Often when you have developed a tolerance for something, the body is also dependent on it.  If you stop taking substance, the body may go into a physiological crisis, called withdrawal.  Withdrawal symptoms can be quite severe and are often the reason people find it hard to “kick the habit”.  In some cases, withdrawal symptoms can become so severe they may be life-threatening without medical supervision.  Therefore, individuals who decide to treat a physical addiction are encouraged to do so under a physician’s care, and in certain situations, are encouraged to do so in a hospital setting should urgent medical intervention be necessary.

Who is at risk for addiction?

While anyone may become addicted to a behaviour, substance or impulse, certain factors have proven to increase the likelihood of addiction:

  • Low self-esteem
  • History of being abused/neglected
  • Lack of healthy social support systems
  • Experiencing single or multiple event trauma
  • History of chronic or overwhelming stress
  • Unstable childhood
  • Prior history of addictions
  • Exposure to domestic violence
  • Other family members with addictions
  • Unmanageable losses (e.g. friends, family, career, etc.)
  • Tendency to impulsivity (and conditions such as ADHD)
  • Regular contact with peers who are living with addictions
  • Mental health issue (e.g. depression, anxiety, personality and mood disorders, etc.)
  • An environment that supports or normalises addictive behaviour (e.g. going out drinking with the team every Friday evening or pub-hopping on weekends)

What are the signs of addiction?

Most people do not recognise the signs of addiction unless they have prior experience with addiction or people who have addictions. 

It is much easier to notice the symptoms “after the fact”, as many addicts become experts at hiding or minimising their dependence. 

Even when directly asked, an addict may deny he or she has an issue, either because they fear recrimination, or possibly because they do not see that they have a problem. 

A common defence for an addict is “I don’t have a problem, but you do (or are the problem)”. 

Even when an addict seems to blame everyone else but themselves for the problems associated with addiction, they may still refuse to acknowledge that they might be a part of the problem.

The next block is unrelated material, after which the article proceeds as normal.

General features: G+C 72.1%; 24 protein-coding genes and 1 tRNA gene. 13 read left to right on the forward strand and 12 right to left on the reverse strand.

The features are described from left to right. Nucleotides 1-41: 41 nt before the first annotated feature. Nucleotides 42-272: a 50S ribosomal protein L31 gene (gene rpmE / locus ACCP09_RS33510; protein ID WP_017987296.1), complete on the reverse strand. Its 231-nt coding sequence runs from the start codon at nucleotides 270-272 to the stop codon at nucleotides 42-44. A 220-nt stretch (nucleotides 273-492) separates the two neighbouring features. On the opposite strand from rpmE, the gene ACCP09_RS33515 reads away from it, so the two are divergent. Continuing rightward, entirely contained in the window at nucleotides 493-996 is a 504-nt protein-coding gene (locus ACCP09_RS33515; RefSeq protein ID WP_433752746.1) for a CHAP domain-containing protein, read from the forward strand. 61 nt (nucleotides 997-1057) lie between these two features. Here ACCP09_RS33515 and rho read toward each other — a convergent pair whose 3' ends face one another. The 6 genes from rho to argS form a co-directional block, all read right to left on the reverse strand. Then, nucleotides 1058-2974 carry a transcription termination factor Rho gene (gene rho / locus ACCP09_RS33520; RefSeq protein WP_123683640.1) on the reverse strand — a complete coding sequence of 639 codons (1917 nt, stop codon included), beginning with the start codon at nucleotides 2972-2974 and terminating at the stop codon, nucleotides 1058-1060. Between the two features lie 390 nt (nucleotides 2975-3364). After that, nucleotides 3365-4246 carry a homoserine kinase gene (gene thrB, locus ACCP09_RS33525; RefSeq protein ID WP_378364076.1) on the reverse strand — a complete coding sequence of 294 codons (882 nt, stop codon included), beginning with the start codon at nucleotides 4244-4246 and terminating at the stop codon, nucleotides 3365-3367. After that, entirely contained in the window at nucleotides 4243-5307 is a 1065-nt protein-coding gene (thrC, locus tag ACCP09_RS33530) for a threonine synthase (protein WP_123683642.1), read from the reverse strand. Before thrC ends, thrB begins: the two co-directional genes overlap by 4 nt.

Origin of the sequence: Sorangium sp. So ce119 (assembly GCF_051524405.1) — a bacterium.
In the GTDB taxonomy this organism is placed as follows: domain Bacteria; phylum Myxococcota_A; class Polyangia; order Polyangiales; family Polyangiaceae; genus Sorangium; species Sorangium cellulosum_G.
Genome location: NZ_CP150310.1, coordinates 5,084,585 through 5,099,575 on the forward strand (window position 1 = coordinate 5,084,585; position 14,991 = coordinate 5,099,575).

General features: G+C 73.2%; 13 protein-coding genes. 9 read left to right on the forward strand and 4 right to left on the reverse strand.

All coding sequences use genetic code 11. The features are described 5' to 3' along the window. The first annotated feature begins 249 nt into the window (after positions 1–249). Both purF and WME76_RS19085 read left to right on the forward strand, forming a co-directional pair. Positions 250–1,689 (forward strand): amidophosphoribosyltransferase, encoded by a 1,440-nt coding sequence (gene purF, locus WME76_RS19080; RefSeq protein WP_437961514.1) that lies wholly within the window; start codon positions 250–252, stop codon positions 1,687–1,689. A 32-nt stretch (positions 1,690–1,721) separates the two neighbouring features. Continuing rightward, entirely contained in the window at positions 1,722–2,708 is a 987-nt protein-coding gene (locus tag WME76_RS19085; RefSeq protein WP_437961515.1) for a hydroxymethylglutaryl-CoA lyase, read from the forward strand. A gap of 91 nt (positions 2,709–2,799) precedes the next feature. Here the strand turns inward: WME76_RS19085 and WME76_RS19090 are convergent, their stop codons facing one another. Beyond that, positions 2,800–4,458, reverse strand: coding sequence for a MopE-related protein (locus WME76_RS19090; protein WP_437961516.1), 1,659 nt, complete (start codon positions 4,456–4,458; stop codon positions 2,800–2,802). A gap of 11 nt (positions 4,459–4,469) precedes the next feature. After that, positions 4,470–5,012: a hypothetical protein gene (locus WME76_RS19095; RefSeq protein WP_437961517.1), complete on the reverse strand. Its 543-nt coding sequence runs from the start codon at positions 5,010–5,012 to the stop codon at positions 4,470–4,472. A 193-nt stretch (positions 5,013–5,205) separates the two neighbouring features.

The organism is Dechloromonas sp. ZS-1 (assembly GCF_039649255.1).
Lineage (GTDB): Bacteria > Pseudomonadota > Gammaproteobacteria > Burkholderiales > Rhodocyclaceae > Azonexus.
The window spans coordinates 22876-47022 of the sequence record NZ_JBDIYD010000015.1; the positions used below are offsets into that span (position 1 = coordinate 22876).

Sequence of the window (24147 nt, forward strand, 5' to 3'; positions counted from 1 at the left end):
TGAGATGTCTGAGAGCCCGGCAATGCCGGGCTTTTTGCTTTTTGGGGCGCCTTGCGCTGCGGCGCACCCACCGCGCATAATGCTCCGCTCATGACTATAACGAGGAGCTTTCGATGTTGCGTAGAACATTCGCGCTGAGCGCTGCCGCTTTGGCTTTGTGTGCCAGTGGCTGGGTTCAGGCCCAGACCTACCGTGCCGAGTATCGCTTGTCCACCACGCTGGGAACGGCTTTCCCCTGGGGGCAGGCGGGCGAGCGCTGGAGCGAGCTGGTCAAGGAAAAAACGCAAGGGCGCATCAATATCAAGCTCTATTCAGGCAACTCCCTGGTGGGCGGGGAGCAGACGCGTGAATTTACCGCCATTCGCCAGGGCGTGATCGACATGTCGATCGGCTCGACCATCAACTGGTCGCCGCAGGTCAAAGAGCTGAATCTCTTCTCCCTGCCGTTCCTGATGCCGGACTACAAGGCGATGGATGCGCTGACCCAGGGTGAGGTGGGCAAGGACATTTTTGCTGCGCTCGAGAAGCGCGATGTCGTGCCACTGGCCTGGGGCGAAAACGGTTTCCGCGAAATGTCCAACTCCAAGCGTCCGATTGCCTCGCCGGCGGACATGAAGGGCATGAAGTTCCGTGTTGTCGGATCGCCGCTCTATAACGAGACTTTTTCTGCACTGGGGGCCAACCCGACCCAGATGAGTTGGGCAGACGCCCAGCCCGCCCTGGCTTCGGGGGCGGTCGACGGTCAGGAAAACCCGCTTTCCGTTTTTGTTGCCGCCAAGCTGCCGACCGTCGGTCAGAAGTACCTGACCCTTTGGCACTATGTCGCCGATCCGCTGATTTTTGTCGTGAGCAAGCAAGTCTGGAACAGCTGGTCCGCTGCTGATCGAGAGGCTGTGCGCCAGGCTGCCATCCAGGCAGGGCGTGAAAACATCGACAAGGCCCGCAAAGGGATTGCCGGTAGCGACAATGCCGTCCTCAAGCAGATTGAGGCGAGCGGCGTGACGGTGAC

Common signs of addiction

These may include:

  • Always thinking, talking and planning about the addiction
  • Repeatedly engaging in the addiction even though it causes harm to themselves or others
  • Trying to convince others to join in the addiction
  • Hiding/denying addictive behaviours
  • Unable to limit or stop addictive actions (out of control)
  • Denial (blaming, minimizing, avoiding the subject or getting aggressive)
  • Blaming others for chronic problems
  • Financial stress
  • Grandiose, unrealistic talk to mask low self-worth

What happens in addiction counselling?

In the first session, the therapist will discuss confidentiality issues with you.  If you are attending therapy on your own accord, this is a straightforward process.

After that, the therapist will work with you to identify your addictive behaviours, the causes of those behaviours, and develop a treatment plan.  Sometimes the addictive behaviour is easy to identify – there are primary addictions (often the reason you came to counselling).  Then there may be subtle addictions that are not as noticeable but will still cause problems if left untreated.

Determining the cause of addictions is a significant element of treatment.  Identifying and resolving the root cause of the habit increases the chance of stopping the addiction and preventing a relapse. Our therapists will use a variety of therapeutic methods to suit your individual needs.

What Next?

Please call us to discuss Addiction Therapy and Counselling or any of our other services as each needs to be carefully tailored to the meet your individual needs for optimum delivery of therapy.